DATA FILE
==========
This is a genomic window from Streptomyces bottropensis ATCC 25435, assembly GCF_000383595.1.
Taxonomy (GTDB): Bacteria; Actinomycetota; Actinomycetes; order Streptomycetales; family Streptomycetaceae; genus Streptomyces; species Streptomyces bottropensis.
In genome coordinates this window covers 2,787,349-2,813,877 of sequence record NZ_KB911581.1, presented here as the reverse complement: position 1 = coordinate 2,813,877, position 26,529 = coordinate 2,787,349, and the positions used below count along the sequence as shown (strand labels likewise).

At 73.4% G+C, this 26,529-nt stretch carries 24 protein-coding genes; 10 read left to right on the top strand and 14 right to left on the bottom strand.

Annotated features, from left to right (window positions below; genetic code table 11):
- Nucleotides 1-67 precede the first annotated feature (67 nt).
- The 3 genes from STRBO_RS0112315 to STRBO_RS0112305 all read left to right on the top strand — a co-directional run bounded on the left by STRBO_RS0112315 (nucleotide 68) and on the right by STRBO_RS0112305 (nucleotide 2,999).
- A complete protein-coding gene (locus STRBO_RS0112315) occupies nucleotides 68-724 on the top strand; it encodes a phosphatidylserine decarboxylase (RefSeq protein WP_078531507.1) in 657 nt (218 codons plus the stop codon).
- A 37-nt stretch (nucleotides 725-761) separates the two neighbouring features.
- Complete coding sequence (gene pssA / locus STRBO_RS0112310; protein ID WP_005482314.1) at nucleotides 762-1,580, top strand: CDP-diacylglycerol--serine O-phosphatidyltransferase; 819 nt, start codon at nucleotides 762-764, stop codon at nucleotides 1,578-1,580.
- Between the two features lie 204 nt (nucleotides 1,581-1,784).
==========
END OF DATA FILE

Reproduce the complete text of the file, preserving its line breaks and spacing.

This is a genomic window from Streptomyces bottropensis ATCC 25435, assembly GCF_000383595.1.
Taxonomy (GTDB): Bacteria; Actinomycetota; Actinomycetes; order Streptomycetales; family Streptomycetaceae; genus Streptomyces; species Streptomyces bottropensis.
In genome coordinates this window covers 2,787,349-2,813,877 of sequence record NZ_KB911581.1, presented here as the reverse complement: position 1 = coordinate 2,813,877, position 26,529 = coordinate 2,787,349, and the positions used below count along the sequence as shown (strand labels likewise).

At 73.4% G+C, this 26,529-nt stretch carries 24 protein-coding genes; 10 read left to right on the top strand and 14 right to left on the bottom strand.

Annotated features, from left to right (window positions below; genetic code table 11):
- Nucleotides 1-67 precede the first annotated feature (67 nt).
- The 3 genes from STRBO_RS0112315 to STRBO_RS0112305 all read left to right on the top strand — a co-directional run bounded on the left by STRBO_RS0112315 (nucleotide 68) and on the right by STRBO_RS0112305 (nucleotide 2,999).
- A complete protein-coding gene (locus STRBO_RS0112315) occupies nucleotides 68-724 on the top strand; it encodes a phosphatidylserine decarboxylase (RefSeq protein WP_078531507.1) in 657 nt (218 codons plus the stop codon).
- A 37-nt stretch (nucleotides 725-761) separates the two neighbouring features.
- Complete coding sequence (gene pssA / locus STRBO_RS0112310; protein ID WP_005482314.1) at nucleotides 762-1,580, top strand: CDP-diacylglycerol--serine O-phosphatidyltransferase; 819 nt, start codon at nucleotides 762-764, stop codon at nucleotides 1,578-1,580.
- Between the two features lie 204 nt (nucleotides 1,581-1,784).